Working with families since 1917

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1917 to The beginning

Conditions during the 1914-18 war revealed that thousands of children needed ‘nurture’ and medical care. Freda Hawtrey, Principle of Darlington Teacher Training College, saw in the nursery school one answer to the problem. She was also eager to take up the challenge to train teachers for this work.

With Mrs. Lloyd Pease and members of the Women’s United Services Club, she opened up a nursery school for children of service men. A small house in North Lodge Terrace was rented and Miss D.A. Cordukes, who had trained at Leeds under Miss Grace Owen, was appointed teacher in charge. The school was opened in October 1917, two months after the formal opening of the McMillan’s nursery school in Deptford, London.

The following report, written by a student and published in the Darlington Training College Magazine, March 1918, gives a picture of a typical day.

“One of the latest ventured of the college is the opening of a new Nursery School. A room in an ordinary dwelling house in North Lodge Terrace has been rented and equipped as a nursery. The floor is covered with linoleum and small carpets; there are small tables and chairs. Along one side of the room are rows of shelves curtained off, where children kept their toys, mugs and plates.

Only children between the ages of two and five years are taken. On the opening day, seven children were admitted. Now there are fifteen, five girls and ten boys.

The children come into the nursery school at 8.30 in the morning, take off their coats and hats in the hall, where each child has his or her own little peg, and go into the nursery to play. Lunch is at ten o’clock when the children are provided with milk and biscuits. Most of the children also remain for dinner at noon. The tinies themselves lay the tables and take great pride in placing the cloth straight and in setting flowers in the centre. Also there is great rivalry for the honour of washing up. In the afternoon little camp beds are brought out and the children rest.

There is at present no suitable garden in which the children can play, but we soon hope to possess one. On fine mornings, however, they are taken to the park, which is within easy access of the house. There, nature study is the order of the day. At present great interest is centred on the life and habits of worms. In fact the spirit of investigation is so strong that the children, on returning to the nursery, pretend to be worms themselves.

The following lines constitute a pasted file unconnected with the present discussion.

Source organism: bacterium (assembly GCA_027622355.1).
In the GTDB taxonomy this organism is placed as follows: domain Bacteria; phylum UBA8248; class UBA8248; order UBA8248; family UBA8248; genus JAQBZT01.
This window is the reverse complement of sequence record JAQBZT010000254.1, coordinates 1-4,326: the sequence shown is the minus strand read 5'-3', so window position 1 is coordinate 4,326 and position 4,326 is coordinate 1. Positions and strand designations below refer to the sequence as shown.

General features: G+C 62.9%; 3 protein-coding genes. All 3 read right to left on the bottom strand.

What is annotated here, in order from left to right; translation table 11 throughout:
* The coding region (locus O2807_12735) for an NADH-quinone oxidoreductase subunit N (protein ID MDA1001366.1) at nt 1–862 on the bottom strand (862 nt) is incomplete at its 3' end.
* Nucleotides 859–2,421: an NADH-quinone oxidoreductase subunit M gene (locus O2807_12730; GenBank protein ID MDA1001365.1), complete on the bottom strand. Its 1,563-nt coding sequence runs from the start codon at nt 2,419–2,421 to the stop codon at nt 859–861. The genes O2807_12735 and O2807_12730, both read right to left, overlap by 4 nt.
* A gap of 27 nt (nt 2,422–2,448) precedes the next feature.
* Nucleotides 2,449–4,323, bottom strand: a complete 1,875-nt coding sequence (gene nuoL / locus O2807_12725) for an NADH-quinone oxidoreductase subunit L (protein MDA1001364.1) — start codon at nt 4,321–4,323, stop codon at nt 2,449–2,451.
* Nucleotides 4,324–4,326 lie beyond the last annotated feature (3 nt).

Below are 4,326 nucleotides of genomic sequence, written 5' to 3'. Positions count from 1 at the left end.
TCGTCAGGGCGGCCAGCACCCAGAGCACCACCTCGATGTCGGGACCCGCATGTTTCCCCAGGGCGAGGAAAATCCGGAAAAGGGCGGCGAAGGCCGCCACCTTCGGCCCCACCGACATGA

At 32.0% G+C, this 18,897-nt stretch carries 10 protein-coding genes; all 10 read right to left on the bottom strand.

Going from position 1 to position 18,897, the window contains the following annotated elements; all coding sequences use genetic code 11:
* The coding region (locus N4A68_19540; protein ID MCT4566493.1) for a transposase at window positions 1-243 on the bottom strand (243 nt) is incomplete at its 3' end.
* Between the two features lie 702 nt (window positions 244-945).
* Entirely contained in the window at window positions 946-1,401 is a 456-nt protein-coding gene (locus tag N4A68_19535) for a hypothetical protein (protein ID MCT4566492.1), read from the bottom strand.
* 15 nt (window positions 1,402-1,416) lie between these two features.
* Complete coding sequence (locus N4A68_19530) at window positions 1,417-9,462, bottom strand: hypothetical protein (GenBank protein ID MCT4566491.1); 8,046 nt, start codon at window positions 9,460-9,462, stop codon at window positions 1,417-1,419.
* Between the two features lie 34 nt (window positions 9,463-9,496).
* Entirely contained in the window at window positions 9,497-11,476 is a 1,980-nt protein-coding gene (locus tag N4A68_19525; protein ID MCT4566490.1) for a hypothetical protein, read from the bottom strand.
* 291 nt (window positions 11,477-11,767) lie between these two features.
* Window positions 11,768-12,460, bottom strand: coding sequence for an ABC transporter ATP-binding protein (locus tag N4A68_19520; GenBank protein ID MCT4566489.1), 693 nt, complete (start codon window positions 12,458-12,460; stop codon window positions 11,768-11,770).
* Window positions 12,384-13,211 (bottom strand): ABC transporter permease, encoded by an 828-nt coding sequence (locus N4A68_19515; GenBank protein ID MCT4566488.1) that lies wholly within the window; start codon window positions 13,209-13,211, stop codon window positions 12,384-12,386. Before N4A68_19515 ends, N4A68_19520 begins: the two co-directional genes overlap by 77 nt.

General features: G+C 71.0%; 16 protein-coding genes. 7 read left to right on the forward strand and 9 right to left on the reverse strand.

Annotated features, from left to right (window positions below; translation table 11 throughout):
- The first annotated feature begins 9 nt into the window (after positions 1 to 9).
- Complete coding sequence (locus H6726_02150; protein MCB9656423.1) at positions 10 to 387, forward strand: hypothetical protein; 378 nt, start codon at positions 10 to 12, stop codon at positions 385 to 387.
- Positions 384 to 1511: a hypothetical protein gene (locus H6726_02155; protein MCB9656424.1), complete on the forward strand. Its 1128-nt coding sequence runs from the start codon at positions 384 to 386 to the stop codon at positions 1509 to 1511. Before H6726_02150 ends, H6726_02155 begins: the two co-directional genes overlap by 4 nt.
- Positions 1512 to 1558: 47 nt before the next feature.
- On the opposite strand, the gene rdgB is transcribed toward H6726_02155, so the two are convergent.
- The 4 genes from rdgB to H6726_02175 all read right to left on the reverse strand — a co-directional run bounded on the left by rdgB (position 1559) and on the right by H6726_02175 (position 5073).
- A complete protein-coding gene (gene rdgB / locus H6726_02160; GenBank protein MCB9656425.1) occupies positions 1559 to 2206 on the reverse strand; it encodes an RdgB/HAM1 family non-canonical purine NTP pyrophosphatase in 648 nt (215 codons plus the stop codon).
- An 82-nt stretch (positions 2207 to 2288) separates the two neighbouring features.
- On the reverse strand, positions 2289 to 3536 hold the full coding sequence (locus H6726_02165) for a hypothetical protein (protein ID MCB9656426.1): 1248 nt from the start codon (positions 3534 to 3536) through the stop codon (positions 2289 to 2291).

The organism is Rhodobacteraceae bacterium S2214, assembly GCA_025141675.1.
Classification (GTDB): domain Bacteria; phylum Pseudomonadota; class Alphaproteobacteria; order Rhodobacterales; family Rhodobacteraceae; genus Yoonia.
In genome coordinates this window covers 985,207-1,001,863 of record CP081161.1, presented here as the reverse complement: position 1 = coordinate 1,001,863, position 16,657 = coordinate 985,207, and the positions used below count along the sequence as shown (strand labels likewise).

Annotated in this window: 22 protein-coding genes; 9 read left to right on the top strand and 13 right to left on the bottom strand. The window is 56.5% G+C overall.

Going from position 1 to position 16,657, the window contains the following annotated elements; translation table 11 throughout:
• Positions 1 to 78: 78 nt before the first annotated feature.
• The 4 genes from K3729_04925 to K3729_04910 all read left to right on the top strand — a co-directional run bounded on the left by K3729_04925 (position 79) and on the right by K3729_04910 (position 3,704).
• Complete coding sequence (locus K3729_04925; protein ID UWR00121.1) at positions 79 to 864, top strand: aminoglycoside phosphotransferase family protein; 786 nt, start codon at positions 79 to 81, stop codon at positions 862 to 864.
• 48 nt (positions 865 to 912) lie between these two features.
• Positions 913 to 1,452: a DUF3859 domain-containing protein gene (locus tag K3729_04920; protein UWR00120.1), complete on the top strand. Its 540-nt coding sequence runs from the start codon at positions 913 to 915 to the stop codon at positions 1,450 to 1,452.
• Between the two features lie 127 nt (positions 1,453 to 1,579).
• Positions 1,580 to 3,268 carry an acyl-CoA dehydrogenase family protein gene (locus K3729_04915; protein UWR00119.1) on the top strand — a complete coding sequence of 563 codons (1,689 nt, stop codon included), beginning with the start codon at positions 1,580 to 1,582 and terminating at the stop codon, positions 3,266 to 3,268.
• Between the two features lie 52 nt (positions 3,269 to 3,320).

1918 - Relocation

It soon became apparent that the terrace house was too small, so when in 1918 a house with a large garden and within five minutes walk of the college became available, it was a matter of some urgency to secure it.

The story is told that while travelling to London to plead with the British and Foreign School Society for financial assistance, Miss Hawtrey confided her predicament to a fellow passenger, and on reaching London had in her pocket a cheque for £500, a loan to secure the house.

The benefactor was Joseph M.Dent, founder of the publishing house, born in Darlington in 1849. He had become a member of the Council and of the British and Foreign School Society in 1902 and took special interest in their training colleges, one of which was Darlington, so there is no doubt he already knew Freda Hawtrey. It was his help that enables the school to its premises in January 1919 and until 1926 it was known as the “Fairfield”, the name of the house.

Joseph Dent’s interest in the school continued until is death in 1926. He was also a friend of Margaret McMillan and generous in his support of both the Darlington and Deptford nursery schools.

When Joseph Dent died in 1926 the name of the school was in accordance with his wishes from “Fairfield” to “George Dent Nursery School”. George Dent (1810-1878) was Joseph’s father, a house painter and music lover, who spent his whole life living in Darlington.

The story-telling half hour is another great feature of the morning’s recreation, and the students, who go down regularly to assist Miss Cordukes, feel themselves amply repaid for their efforts in the appreciative rapture expressed on the faces of the little ones at such stories as “The Three Bears” and “The Three Little Pigs”.”

A plaque (above) was erected in the vestibule in 1926 by Hugh R. Dent, in memory of both George and Joseph Dent. Hugh Dent was Joseph’s son, and continued the family link with the school until his death in 1938.

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